I can only remember sewing pleats one other time which was clear back at the beginning of my clothes-sewing career. Truthfully, I’d like to say that I’m well suited for pleat-making. In the non-sewing areas of my life I like to think of myself as a well ordered person with an eye for detail so sewing pleats should be my jam! However, this fabric really was so tricky to pleat-up, as it were. The lovely smooth, silkiness did not lend itself to crisp pleating at all. And I shot myself in the foot a bit by marking the pleats on the right side of the fabric when I really ought to have put all the markings on the wrong side of the fabric.
The instructions dictate that you sew all the panels together so you have the tube of your skirt and then you pleat that. So that’s what I did and I did the pleats all in one go and then checked everything out before basting the pleats in place. And I ended up re-sewing three or four of the pleats just because they looked a little disproportionate to the other pleats. After resewing they looked a lot better but no doubt are still not perfectly exact.
But then there was the waistband. The pleats being out of whack are forgivable and maybe even understandable. But the waistband being half an inch shorter on one side is definitely less forgivable. If only I had checked it as I did my pleats, I could probably have saved it from being quite this level of unsymmetrical. I don’t even understand how it happened. I was having a hard time ironing up the 5/8ths inch seam allowance, so I did the trick where you baste the fold line and it looked good so I don’t know where I went wrong but I obviously did somewhere. Here’s a picture where you can see it a little better:
When I finally got to the point where I noticed it, things were already sewn up. But the mistake is bad, so I was prepared to go in and rip some seams but then I remembered that the seam there had been trimmed and I probably wouldn’t get a whole lot of wiggle room out of it, unfortunately. So, congratulations, me. So far you’ve got a skirt with a wonky waistband and imperfect pleats. Let’s see what other issues I can brew up…
Ah, yes, the stunning wrinkles at the lower back that could have been fixed with a sway back adjustment.
Should we talk now about how my sewing life would be much improved if I didn’t cut into lovely fabric without first doing a muslin to check on fit?
No, I agree, let’s save that for another day.
Making jeans is when I realized I have a sway back (okay and I wasn’t sure if this was just a sewing term so I googled it and it is, interestingly, a term referring to extra curvature in your lower back. The medical term is lordosis. Who knew?). So when I make jeans, I always have to do a sway back adjustment. However, most of the clothes I make and wear aren’t crazy fitted so aside from jeans I really don’t have it in my brain to automatically do an SBA although here it obviously would have been beneficial.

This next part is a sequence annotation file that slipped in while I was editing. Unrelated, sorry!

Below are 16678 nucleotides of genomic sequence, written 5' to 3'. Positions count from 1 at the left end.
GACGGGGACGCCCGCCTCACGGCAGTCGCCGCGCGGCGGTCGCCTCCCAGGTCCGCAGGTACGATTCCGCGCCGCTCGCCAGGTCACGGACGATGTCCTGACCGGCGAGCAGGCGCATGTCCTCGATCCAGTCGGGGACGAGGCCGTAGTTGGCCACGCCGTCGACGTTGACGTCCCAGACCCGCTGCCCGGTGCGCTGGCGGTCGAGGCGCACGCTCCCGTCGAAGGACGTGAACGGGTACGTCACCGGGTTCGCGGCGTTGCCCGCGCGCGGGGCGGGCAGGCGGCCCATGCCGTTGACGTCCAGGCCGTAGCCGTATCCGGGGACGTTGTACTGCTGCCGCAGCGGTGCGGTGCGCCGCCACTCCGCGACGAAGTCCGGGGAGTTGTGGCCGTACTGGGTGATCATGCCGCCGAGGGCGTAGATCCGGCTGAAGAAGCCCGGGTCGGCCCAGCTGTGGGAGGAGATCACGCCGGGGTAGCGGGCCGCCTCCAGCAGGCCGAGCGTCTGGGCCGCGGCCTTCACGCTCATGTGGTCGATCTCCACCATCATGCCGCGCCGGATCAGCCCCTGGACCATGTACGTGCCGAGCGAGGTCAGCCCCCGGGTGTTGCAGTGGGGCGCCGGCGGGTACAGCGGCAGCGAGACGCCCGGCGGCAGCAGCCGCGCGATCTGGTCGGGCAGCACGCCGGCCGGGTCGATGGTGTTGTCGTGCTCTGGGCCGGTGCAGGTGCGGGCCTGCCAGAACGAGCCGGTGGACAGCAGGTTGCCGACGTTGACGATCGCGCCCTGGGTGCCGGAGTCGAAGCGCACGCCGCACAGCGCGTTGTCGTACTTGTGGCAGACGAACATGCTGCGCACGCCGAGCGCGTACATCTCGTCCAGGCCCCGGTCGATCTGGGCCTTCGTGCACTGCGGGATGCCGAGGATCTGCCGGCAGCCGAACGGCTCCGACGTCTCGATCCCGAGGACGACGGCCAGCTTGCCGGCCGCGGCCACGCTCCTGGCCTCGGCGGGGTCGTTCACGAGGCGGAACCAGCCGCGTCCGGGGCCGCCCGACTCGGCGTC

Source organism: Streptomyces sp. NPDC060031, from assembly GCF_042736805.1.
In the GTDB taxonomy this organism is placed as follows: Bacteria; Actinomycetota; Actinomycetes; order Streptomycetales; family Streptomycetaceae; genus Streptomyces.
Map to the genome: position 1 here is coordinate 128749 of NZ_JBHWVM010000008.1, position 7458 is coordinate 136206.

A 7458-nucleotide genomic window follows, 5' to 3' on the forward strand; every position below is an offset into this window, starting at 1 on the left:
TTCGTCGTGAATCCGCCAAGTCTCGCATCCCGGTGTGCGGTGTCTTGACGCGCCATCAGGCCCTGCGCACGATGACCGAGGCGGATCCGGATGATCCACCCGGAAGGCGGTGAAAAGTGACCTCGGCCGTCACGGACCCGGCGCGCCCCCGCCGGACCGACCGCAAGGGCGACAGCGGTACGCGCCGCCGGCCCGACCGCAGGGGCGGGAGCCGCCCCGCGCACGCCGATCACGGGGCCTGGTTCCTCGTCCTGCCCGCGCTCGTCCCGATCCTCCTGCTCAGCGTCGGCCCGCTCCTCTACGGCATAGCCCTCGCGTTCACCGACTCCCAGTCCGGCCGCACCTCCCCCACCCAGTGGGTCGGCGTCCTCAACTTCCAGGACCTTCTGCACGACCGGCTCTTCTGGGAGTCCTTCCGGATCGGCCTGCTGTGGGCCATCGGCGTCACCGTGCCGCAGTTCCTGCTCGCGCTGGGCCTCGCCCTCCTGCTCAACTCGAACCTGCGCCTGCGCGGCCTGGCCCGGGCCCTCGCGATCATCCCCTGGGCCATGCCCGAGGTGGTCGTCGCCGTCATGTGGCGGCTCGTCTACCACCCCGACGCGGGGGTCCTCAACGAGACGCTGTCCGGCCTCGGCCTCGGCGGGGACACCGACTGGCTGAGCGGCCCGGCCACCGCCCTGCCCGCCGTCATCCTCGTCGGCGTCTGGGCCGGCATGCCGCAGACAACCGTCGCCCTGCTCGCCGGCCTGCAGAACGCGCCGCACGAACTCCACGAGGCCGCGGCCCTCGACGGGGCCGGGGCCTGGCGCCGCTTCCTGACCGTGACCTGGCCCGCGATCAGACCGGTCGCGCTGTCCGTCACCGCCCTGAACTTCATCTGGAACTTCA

A couple more notes on the construction process. I paid little attention to the instructions on how to insert the zip. Sometimes when I know how to do something, reading the instructions of it just makes me more confused so I just went for it and think that it turned out fine. Also, I did a blind hem on it because I think this kind of fabric looks nicest and plays nicest when there’s less finagling, which maybe I should have considered not just at the hem but at the start of the project as a whole, insert eye roll.
Anyway, in the end I still love the fabric but I’m just not sure this was the best way to show it off. As for now, I’ve hung the skirt in my closet. As I mentioned, if I style it as I did in these photos, I can wear it while hiding a lot of it’s most glaring issues. So my plan is to see if I ever reach for it once it gets a little warmer (the fabric is a bit too lightweight for the weather we’ve been having). If I do and I enjoy wearing it, I will tear into the waistband at least to fix the sway back issues (which shouldn’t require too much fuss). And if I don’t reach for it and/or don’t enjoy wearing it then I will also tear into the waistband but this time to dismantle it and turn it into something else. There’s not a ton of fabric to work with (I have very few scraps) but I’m sure I could think of something that would work.
Pattern: McCalls 8248
Alterations: Shortened the long version by 5 inches; I also used a 7inch zipper instead of 9 because I had one in my stash
Fabric: Chiffon from Melanated Fabric
Cost: 2 yards of fabric $30; pattern $2; thread $1
Would I make this pattern again?: Time will tell. Now that I know I need to make a sway back adjustment, I’m a little intimidated transferring that to a flat pattern that has pleats! But more than that, I just haven’t decided if the style suits me. If I do try it again it will definitely be out of something thicker and less slippery